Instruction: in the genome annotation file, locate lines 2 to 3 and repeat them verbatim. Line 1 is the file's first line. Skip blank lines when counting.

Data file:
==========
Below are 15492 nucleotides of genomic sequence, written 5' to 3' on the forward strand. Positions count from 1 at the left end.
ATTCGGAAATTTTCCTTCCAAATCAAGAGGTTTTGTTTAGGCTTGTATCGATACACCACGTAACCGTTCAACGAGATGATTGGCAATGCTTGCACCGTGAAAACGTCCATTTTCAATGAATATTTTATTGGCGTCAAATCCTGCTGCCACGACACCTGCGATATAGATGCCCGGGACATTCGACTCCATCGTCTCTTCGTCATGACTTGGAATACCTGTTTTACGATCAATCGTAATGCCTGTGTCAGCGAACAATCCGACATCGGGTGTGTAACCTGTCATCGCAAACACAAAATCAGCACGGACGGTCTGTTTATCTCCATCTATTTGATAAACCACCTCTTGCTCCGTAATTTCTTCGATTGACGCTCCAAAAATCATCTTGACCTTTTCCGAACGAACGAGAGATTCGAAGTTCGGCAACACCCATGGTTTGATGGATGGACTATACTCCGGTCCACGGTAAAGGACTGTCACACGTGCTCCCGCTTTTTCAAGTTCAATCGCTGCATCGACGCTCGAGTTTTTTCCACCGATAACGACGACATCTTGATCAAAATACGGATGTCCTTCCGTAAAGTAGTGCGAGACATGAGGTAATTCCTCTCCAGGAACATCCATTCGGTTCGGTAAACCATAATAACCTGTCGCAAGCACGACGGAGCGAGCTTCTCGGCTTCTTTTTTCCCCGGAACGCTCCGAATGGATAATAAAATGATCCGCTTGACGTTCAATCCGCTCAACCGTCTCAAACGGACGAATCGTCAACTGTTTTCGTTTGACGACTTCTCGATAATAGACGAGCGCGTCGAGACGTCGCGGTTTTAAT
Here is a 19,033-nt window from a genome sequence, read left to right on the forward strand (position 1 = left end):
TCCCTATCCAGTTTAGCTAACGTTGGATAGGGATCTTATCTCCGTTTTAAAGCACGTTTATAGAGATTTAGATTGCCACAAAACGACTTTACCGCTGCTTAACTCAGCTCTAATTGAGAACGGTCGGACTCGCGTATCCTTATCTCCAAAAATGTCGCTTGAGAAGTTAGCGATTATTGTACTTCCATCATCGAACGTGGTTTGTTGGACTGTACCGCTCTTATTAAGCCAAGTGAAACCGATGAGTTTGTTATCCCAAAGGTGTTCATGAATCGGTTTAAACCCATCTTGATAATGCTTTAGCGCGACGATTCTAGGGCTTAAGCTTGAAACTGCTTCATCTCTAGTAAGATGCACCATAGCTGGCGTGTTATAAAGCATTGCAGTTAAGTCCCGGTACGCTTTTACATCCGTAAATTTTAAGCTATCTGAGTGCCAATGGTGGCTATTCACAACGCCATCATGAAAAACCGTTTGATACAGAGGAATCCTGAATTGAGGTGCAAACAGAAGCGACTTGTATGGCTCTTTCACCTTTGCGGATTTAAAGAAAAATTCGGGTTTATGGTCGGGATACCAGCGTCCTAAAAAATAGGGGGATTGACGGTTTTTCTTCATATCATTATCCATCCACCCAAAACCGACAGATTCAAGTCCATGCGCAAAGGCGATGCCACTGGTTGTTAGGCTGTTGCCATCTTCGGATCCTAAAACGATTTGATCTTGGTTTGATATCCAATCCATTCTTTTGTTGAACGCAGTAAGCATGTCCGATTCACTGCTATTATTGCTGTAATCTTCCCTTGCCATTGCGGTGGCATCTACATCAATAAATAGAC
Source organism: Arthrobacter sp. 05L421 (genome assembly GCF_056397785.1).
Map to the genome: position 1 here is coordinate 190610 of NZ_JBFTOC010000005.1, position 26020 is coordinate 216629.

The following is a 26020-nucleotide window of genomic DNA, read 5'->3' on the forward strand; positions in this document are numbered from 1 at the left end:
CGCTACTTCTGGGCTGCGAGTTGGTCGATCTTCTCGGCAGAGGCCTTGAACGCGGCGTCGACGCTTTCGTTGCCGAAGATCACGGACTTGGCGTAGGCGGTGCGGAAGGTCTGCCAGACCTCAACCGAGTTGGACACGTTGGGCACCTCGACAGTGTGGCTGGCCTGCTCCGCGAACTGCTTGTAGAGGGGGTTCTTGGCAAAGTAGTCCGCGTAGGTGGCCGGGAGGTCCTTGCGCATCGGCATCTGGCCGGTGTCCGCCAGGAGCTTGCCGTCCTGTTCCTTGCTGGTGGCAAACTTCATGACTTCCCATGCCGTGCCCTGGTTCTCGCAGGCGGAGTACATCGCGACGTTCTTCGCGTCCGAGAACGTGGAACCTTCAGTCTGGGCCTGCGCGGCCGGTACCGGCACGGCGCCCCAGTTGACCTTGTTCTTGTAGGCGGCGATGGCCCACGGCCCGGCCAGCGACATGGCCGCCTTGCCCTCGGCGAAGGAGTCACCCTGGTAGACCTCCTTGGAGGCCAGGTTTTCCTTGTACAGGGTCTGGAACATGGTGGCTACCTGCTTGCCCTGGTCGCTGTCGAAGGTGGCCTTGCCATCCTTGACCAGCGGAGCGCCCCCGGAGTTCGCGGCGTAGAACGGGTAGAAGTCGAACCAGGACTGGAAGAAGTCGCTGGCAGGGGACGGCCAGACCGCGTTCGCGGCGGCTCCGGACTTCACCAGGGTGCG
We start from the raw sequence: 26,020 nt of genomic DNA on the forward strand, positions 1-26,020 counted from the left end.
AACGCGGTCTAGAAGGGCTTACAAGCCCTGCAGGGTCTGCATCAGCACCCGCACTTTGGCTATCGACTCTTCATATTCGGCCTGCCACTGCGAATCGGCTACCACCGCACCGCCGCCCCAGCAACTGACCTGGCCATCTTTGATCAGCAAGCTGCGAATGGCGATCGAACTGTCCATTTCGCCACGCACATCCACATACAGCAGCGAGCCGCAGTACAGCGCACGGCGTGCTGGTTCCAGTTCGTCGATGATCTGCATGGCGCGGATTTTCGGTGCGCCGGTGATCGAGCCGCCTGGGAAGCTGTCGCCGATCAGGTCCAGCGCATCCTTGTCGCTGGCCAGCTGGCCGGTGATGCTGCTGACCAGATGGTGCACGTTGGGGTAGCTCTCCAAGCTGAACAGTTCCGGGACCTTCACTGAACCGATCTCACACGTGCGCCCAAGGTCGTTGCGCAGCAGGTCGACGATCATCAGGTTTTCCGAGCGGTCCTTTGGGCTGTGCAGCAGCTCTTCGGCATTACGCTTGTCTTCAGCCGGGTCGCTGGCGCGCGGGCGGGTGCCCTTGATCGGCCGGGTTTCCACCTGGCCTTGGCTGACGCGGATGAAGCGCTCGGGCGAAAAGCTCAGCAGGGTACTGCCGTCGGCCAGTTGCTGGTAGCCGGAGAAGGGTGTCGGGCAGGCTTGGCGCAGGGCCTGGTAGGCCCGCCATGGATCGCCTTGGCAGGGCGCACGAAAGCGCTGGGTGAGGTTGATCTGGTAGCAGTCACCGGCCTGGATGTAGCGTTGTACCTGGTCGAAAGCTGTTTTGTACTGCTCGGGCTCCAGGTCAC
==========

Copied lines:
ATTCGGAAATTTTCCTTCCAAATCAAGAGGTTTTGTTTAGGCTTGTATCGATACACCACGTAACCGTTCAACGAGATGATTGGCAATGCTTGCACCGTGAAAACGTCCATTTTCAATGAATATTTTATTGGCGTCAAATCCTGCTGCCACGACACCTGCGATATAGATGCCCGGGACATTCGACTCCATCGTCTCTTCGTCATGACTTGGAATACCTGTTTTACGATCAATCGTAATGCCTGTGTCAGCGAACAATCCGACATCGGGTGTGTAACCTGTCATCGCAAACACAAAATCAGCACGGACGGTCTGTTTATCTCCATCTATTTGATAAACCACCTCTTGCTCCGTAATTTCTTCGATTGACGCTCCAAAAATCATCTTGACCTTTTCCGAACGAACGAGAGATTCGAAGTTCGGCAACACCCATGGTTTGATGGATGGACTATACTCCGGTCCACGGTAAAGGACTGTCACACGTGCTCCCGCTTTTTCAAGTTCAATCGCTGCATCGACGCTCGAGTTTTTTCCACCGATAACGACGACATCTTGATCAAAATACGGATGTCCTTCCGTAAAGTAGTGCGAGACATGAGGTAATTCCTCTCCAGGAACATCCATTCGGTTCGGTAAACCATAATAACCTGTCGCAAGCACGACGGAGCGAGCTTCTCGGCTTCTTTTTTCCCCGGAACGCTCCGAATGGATAATAAAATGATCCGCTTGACGTTCAATCCGCTCAACCGTCTCAAACGGACGAATCGTCAACTGTTTTCGTTTGACGACTTCTCGATAATAGACGAGCGCGTCGAGACGTCGCGGTTTTAAT
Here is a 19,033-nt window from a genome sequence, read left to right on the forward strand (position 1 = left end):